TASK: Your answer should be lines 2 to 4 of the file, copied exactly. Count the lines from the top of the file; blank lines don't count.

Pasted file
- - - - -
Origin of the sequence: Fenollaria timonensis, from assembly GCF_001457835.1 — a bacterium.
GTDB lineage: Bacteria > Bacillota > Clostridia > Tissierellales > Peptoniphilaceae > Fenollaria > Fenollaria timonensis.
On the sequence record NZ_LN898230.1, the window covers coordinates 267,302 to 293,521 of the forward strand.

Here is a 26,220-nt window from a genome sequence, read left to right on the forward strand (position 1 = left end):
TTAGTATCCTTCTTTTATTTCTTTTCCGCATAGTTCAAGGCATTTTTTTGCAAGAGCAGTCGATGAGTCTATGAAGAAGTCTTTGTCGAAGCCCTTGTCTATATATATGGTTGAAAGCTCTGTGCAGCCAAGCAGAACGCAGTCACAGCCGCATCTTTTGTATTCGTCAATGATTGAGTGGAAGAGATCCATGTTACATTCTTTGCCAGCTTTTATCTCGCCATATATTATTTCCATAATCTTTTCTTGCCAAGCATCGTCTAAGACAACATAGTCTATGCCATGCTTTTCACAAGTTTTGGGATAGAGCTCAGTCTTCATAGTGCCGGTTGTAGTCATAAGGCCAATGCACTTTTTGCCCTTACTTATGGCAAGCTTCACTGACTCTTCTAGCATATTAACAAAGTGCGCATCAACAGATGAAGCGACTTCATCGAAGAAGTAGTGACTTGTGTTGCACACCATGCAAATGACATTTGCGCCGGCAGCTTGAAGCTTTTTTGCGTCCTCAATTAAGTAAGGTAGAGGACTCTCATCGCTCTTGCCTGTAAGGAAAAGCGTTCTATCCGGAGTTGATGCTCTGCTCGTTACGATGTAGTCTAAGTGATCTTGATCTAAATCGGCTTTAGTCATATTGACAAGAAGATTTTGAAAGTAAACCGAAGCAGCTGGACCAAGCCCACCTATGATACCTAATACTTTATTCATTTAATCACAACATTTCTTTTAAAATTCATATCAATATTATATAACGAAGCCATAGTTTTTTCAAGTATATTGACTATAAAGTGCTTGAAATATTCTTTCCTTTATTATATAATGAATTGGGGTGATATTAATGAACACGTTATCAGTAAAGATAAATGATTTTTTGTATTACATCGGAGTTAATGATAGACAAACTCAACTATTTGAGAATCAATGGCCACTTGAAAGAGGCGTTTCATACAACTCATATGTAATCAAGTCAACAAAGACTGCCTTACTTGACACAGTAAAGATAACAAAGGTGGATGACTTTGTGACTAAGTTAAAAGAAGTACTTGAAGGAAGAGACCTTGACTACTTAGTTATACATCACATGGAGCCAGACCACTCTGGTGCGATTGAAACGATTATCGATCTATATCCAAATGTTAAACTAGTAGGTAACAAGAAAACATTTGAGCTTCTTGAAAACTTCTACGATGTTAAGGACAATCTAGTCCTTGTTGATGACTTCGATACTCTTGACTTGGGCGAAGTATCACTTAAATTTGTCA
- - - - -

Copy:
GTDB lineage: Bacteria > Bacillota > Clostridia > Tissierellales > Peptoniphilaceae > Fenollaria > Fenollaria timonensis.
On the sequence record NZ_LN898230.1, the window covers coordinates 267,302 to 293,521 of the forward strand.

Here is a 26,220-nt window from a genome sequence, read left to right on the forward strand (position 1 = left end):